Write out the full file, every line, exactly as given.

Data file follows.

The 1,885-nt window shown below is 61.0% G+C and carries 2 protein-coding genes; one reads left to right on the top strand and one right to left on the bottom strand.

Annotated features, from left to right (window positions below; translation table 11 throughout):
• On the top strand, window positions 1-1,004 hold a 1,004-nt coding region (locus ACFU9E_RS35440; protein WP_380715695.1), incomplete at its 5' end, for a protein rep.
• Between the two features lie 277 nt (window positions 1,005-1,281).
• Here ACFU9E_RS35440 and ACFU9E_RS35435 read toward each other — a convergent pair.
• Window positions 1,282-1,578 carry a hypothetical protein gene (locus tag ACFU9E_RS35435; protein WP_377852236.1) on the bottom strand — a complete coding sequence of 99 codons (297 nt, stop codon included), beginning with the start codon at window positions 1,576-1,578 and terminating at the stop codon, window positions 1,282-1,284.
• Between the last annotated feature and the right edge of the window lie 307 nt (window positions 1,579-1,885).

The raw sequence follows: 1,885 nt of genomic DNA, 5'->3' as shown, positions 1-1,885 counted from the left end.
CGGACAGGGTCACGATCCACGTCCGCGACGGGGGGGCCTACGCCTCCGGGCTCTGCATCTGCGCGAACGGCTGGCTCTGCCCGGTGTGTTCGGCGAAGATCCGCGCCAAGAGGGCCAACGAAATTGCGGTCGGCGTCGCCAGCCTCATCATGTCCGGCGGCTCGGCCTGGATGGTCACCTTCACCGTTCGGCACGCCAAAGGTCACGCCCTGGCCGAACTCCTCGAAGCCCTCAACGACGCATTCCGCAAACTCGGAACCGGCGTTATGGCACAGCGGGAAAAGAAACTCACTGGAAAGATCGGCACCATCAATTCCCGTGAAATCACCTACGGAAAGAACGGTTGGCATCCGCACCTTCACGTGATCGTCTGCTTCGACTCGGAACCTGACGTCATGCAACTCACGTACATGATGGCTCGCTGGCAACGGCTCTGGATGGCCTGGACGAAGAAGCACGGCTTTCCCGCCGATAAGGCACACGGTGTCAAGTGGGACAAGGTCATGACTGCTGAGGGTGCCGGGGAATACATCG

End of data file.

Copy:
The 1,885-nt window shown below is 61.0% G+C and carries 2 protein-coding genes; one reads left to right on the top strand and one right to left on the bottom strand.

Annotated features, from left to right (window positions below; translation table 11 throughout):
• On the top strand, window positions 1-1,004 hold a 1,004-nt coding region (locus ACFU9E_RS35440; protein WP_380715695.1), incomplete at its 5' end, for a protein rep.
• Between the two features lie 277 nt (window positions 1,005-1,281).
• Here ACFU9E_RS35440 and ACFU9E_RS35435 read toward each other — a convergent pair.
• Window positions 1,282-1,578 carry a hypothetical protein gene (locus tag ACFU9E_RS35435; protein WP_377852236.1) on the bottom strand — a complete coding sequence of 99 codons (297 nt, stop codon included), beginning with the start codon at window positions 1,576-1,578 and terminating at the stop codon, window positions 1,282-1,284.
• Between the last annotated feature and the right edge of the window lie 307 nt (window positions 1,579-1,885).

The raw sequence follows: 1,885 nt of genomic DNA, 5'->3' as shown, positions 1-1,885 counted from the left end.
CGGACAGGGTCACGATCCACGTCCGCGACGGGGGGGCCTACGCCTCCGGGCTCTGCATCTGCGCGAACGGCTGGCTCTGCCCGGTGTGTTCGGCGAAGATCCGCGCCAAGAGGGCCAACGAAATTGCGGTCGGCGTCGCCAGCCTCATCATGTCCGGCGGCTCGGCCTGGATGGTCACCTTCACCGTTCGGCACGCCAAAGGTCACGCCCTGGCCGAACTCCTCGAAGCCCTCAACGACGCATTCCGCAAACTCGGAACCGGCGTTATGGCACAGCGGGAAAAGAAACTCACTGGAAAGATCGGCACCATCAATTCCCGTGAAATCACCTACGGAAAGAACGGTTGGCATCCGCACCTTCACGTGATCGTCTGCTTCGACTCGGAACCTGACGTCATGCAACTCACGTACATGATGGCTCGCTGGCAACGGCTCTGGATGGCCTGGACGAAGAAGCACGGCTTTCCCGCCGATAAGGCACACGGTGTCAAGTGGGACAAGGTCATGACTGCTGAGGGTGCCGGGGAATACATCG